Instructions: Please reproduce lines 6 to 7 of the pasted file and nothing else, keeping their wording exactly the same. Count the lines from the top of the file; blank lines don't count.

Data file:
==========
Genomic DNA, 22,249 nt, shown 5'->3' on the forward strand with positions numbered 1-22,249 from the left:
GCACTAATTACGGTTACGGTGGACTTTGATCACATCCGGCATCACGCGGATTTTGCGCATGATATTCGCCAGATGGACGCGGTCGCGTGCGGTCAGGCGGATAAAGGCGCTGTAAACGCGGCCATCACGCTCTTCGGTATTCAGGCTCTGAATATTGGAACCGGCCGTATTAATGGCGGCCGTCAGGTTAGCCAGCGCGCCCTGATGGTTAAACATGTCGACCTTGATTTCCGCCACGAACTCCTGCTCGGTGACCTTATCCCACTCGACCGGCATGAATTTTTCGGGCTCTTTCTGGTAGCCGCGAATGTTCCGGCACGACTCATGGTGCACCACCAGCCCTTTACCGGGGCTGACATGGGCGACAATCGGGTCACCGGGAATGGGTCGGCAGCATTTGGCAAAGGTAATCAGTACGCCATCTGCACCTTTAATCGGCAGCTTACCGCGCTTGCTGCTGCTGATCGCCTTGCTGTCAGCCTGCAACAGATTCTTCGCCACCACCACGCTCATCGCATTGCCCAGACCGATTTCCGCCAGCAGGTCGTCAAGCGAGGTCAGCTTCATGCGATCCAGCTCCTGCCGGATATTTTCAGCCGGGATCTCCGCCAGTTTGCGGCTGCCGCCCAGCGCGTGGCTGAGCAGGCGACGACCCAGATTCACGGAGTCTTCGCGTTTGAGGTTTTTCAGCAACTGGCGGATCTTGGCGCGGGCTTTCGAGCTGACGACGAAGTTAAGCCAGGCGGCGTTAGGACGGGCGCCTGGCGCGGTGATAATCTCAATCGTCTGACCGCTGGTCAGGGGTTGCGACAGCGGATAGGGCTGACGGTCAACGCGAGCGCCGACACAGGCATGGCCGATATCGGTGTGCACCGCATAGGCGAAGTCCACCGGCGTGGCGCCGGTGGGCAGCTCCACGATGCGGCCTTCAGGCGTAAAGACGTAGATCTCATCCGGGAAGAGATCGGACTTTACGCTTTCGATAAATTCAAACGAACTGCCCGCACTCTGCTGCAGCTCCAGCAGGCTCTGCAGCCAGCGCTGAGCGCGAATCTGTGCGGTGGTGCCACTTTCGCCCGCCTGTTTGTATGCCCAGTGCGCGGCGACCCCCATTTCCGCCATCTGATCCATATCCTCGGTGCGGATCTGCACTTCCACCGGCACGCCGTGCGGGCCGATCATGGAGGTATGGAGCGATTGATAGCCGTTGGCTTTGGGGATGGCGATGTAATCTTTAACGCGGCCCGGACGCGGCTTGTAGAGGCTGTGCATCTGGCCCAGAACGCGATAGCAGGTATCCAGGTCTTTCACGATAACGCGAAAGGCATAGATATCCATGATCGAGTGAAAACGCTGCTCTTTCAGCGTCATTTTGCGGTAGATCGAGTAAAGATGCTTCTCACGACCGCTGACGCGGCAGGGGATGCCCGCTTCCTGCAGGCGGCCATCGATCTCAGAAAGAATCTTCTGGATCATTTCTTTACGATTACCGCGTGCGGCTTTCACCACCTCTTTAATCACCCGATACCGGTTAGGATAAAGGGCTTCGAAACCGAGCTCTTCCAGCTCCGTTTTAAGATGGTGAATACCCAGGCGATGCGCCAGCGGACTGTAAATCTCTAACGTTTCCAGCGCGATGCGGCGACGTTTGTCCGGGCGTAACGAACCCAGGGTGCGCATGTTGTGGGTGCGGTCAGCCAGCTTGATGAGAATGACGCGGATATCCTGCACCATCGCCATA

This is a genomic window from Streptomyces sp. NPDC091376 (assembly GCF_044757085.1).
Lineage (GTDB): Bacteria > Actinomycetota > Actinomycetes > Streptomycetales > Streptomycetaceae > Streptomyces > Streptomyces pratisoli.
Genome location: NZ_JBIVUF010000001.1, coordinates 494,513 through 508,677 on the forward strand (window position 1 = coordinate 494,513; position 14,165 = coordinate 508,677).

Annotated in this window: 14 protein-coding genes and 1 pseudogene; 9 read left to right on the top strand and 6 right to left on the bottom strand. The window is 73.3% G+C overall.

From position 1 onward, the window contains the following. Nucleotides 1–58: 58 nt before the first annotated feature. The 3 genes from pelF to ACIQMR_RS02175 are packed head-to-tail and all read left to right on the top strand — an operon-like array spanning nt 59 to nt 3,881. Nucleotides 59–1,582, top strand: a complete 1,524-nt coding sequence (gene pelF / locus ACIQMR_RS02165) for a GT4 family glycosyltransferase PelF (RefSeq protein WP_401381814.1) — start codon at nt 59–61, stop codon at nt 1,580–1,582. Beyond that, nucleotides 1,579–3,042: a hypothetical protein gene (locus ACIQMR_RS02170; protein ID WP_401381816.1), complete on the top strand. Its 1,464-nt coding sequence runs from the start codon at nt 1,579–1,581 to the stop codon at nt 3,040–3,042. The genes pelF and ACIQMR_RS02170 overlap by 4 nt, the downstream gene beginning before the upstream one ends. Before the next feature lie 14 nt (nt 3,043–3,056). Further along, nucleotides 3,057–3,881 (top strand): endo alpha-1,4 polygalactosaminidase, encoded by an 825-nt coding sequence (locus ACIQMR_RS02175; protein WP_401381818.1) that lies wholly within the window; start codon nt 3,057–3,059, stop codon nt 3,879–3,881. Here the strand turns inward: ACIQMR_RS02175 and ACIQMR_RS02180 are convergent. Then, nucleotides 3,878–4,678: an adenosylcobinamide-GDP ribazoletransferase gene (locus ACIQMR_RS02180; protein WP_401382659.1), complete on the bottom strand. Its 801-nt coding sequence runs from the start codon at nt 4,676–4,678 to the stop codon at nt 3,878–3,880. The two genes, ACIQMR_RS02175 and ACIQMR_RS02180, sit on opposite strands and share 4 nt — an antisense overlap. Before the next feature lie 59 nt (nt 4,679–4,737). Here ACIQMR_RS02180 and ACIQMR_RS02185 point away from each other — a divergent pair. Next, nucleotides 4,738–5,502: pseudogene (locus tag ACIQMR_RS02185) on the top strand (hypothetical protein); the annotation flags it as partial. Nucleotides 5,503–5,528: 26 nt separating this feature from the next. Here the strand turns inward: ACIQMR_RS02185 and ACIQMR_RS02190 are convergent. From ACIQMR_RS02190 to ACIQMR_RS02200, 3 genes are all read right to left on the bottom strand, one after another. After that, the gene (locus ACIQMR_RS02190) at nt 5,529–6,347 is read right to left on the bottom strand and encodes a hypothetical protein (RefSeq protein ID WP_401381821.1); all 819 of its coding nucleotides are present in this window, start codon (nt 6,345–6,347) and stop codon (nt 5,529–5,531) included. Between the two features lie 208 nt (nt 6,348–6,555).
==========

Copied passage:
Annotated in this window: 14 protein-coding genes and 1 pseudogene; 9 read left to right on the top strand and 6 right to left on the bottom strand. The window is 73.3% G+C overall.

From position 1 onward, the window contains the following. Nucleotides 1–58: 58 nt before the first annotated feature. The 3 genes from pelF to ACIQMR_RS02175 are packed head-to-tail and all read left to right on the top strand — an operon-like array spanning nt 59 to nt 3,881. Nucleotides 59–1,582, top strand: a complete 1,524-nt coding sequence (gene pelF / locus ACIQMR_RS02165) for a GT4 family glycosyltransferase PelF (RefSeq protein WP_401381814.1) — start codon at nt 59–61, stop codon at nt 1,580–1,582. Beyond that, nucleotides 1,579–3,042: a hypothetical protein gene (locus ACIQMR_RS02170; protein ID WP_401381816.1), complete on the top strand. Its 1,464-nt coding sequence runs from the start codon at nt 1,579–1,581 to the stop codon at nt 3,040–3,042. The genes pelF and ACIQMR_RS02170 overlap by 4 nt, the downstream gene beginning before the upstream one ends. Before the next feature lie 14 nt (nt 3,043–3,056). Further along, nucleotides 3,057–3,881 (top strand): endo alpha-1,4 polygalactosaminidase, encoded by an 825-nt coding sequence (locus ACIQMR_RS02175; protein WP_401381818.1) that lies wholly within the window; start codon nt 3,057–3,059, stop codon nt 3,879–3,881. Here the strand turns inward: ACIQMR_RS02175 and ACIQMR_RS02180 are convergent. Then, nucleotides 3,878–4,678: an adenosylcobinamide-GDP ribazoletransferase gene (locus ACIQMR_RS02180; protein WP_401382659.1), complete on the bottom strand. Its 801-nt coding sequence runs from the start codon at nt 4,676–4,678 to the stop codon at nt 3,878–3,880. The two genes, ACIQMR_RS02175 and ACIQMR_RS02180, sit on opposite strands and share 4 nt — an antisense overlap. Before the next feature lie 59 nt (nt 4,679–4,737). Here ACIQMR_RS02180 and ACIQMR_RS02185 point away from each other — a divergent pair. Next, nucleotides 4,738–5,502: pseudogene (locus tag ACIQMR_RS02185) on the top strand (hypothetical protein); the annotation flags it as partial. Nucleotides 5,503–5,528: 26 nt separating this feature from the next. Here the strand turns inward: ACIQMR_RS02185 and ACIQMR_RS02190 are convergent. From ACIQMR_RS02190 to ACIQMR_RS02200, 3 genes are all read right to left on the bottom strand, one after another. After that, the gene (locus ACIQMR_RS02190) at nt 5,529–6,347 is read right to left on the bottom strand and encodes a hypothetical protein (RefSeq protein ID WP_401381821.1); all 819 of its coding nucleotides are present in this window, start codon (nt 6,345–6,347) and stop codon (nt 5,529–5,531) included. Between the two features lie 208 nt (nt 6,348–6,555).